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      Metformin inhibits melanoma development through autophagy and apoptosis mechanisms

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          Metformin is the most widely used antidiabetic drug because of its proven efficacy and limited secondary effects. Interestingly, recent studies have reported that metformin can block the growth of different tumor types. Here, we show that metformin exerts antiproliferative effects on melanoma cells, whereas normal human melanocytes are resistant to these metformin-induced effects. To better understand the basis of this antiproliferative effect of metformin in melanoma, we characterized the sequence of events underlying metformin action. We showed that 24 h metformin treatment induced a cell cycle arrest in G0/G1 phases, while after 72 h, melanoma cells underwent autophagy as demonstrated by electron microscopy, immunochemistry, and by quantification of the autolysosome-associated LC3 and Beclin1 proteins. In addition, 96 h post metformin treatment we observed robust apoptosis of melanoma cells. Interestingly, inhibition of autophagy by knocking down LC3 or ATG5 decreased the extent of apoptosis, and suppressed the antiproliferative effect of metformin on melanoma cells, suggesting that apoptosis is a consequence of autophagy. The relevance of these observations were confirmed in vivo, as we showed that metformin treatment impaired the melanoma tumor growth in mice, and induced autophagy and apoptosis markers. Taken together, our data suggest that metformin has an important impact on melanoma growth, and may therefore be beneficial in patients with melanoma.

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          Most cited references 31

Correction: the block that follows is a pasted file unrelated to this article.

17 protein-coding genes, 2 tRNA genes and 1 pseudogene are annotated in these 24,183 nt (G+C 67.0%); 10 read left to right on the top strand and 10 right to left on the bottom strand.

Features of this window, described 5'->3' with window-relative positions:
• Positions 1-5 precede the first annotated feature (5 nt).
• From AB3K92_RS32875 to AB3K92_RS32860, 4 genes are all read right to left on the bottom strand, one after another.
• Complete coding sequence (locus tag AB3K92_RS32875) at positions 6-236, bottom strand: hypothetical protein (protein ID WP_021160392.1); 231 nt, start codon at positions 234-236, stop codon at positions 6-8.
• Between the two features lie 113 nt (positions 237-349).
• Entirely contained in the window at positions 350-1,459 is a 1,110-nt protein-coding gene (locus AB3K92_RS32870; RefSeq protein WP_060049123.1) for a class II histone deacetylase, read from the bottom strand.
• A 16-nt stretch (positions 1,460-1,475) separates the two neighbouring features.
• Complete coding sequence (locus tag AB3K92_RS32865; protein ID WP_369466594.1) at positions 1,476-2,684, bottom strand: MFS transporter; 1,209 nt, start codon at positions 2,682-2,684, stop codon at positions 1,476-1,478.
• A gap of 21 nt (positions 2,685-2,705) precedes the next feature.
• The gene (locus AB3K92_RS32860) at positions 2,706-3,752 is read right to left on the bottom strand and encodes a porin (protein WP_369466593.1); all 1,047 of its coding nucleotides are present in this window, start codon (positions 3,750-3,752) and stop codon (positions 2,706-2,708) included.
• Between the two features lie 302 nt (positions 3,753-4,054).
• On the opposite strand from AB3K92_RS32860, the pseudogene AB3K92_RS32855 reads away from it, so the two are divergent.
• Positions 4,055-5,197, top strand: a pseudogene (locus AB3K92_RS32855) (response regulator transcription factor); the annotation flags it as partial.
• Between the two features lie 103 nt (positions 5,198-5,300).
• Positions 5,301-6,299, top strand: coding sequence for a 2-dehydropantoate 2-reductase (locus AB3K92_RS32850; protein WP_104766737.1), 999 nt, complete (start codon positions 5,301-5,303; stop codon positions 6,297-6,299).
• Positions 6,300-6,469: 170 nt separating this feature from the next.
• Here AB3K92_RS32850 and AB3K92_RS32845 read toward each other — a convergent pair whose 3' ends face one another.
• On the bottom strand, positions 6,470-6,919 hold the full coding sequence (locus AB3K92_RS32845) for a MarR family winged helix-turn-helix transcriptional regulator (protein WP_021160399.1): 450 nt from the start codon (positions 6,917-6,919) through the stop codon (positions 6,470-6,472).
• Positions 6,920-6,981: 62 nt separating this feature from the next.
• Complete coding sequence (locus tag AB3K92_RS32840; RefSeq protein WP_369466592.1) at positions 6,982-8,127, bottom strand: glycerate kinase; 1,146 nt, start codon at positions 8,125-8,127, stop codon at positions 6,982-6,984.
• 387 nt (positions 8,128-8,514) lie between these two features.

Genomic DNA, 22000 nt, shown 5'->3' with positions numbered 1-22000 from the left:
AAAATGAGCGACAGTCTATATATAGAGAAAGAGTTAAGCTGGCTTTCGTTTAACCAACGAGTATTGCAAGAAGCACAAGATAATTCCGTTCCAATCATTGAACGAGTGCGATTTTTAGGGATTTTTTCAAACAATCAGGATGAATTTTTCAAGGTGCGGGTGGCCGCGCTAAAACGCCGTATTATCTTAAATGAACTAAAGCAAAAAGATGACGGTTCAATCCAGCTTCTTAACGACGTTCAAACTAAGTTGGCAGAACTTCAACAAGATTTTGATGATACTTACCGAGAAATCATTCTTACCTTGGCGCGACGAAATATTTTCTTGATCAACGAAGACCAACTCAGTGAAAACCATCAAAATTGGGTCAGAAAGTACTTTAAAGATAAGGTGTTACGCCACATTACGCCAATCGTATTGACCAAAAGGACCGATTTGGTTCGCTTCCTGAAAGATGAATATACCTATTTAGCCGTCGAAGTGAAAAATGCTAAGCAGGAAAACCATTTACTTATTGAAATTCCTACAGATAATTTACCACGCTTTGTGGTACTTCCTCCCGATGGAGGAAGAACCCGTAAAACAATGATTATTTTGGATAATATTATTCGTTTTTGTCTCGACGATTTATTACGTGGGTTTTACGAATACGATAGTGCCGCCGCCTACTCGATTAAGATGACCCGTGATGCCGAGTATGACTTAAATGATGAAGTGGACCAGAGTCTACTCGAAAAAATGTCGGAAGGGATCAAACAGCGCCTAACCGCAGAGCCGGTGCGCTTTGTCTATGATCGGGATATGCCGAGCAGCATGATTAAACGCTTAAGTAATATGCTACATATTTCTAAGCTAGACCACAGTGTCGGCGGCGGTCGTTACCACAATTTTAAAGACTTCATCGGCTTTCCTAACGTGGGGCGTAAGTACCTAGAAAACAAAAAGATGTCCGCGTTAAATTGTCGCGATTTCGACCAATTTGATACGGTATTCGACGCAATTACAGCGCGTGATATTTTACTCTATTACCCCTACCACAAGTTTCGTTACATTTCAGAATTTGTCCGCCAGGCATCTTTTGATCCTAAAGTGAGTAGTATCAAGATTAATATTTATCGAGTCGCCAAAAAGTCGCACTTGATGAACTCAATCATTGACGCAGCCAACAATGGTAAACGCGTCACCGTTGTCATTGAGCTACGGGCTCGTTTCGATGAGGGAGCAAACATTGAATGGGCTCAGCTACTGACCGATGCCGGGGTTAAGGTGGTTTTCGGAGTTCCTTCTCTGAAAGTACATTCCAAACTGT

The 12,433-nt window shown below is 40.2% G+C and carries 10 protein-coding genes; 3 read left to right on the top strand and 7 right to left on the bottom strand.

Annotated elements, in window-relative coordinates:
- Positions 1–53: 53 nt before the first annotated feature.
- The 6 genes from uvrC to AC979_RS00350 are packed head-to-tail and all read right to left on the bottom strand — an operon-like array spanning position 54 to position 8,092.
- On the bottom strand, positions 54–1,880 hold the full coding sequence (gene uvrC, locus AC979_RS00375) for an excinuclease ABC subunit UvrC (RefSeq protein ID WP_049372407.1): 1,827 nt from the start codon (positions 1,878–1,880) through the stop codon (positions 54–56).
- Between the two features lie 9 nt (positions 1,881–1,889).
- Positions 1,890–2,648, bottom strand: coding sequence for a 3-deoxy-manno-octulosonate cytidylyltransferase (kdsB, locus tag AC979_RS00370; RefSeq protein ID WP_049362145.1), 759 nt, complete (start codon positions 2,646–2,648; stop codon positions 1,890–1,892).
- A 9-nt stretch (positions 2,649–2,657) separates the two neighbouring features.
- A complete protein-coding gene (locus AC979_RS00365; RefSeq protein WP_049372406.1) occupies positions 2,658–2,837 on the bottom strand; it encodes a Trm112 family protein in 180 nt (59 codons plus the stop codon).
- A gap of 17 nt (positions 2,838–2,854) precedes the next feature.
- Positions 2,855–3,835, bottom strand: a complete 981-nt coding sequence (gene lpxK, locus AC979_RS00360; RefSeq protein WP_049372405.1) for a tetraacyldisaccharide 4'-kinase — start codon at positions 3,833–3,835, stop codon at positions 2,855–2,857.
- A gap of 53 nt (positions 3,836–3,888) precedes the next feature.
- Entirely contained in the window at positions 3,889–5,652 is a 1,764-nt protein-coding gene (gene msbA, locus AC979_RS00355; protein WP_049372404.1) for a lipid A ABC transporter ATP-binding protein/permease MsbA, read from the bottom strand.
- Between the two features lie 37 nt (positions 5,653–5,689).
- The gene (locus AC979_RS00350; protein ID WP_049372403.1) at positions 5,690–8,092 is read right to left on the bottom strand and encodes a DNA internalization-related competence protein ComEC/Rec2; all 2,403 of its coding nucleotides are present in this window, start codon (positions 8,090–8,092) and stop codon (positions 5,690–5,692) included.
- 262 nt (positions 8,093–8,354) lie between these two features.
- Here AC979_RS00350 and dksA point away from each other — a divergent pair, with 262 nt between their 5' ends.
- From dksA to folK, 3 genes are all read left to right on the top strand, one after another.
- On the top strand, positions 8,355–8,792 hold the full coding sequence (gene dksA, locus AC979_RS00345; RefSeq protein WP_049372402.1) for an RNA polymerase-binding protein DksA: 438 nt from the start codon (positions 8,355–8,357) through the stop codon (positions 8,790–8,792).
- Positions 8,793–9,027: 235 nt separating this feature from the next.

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          AMP-activated protein kinase induces a p53-dependent metabolic checkpoint.

          Replicative cell division is an energetically demanding process that can be executed only if cells have sufficient metabolic resources to support a doubling of cell mass. Here we show that proliferating mammalian cells have a cell-cycle checkpoint that responds to glucose availability. The glucose-dependent checkpoint occurs at the G(1)/S boundary and is regulated by AMP-activated protein kinase (AMPK). This cell-cycle arrest occurs despite continued amino acid availability and active mTOR. AMPK activation induces phosphorylation of p53 on serine 15, and this phosphorylation is required to initiate AMPK-dependent cell-cycle arrest. AMPK-induced p53 activation promotes cellular survival in response to glucose deprivation, and cells that have undergone a p53-dependent metabolic arrest can rapidly reenter the cell cycle upon glucose restoration. However, persistent activation of AMPK leads to accelerated p53-dependent cellular senescence. Thus, AMPK is a cell-intrinsic regulator of the cell cycle that coordinates cellular proliferation with carbon source availability.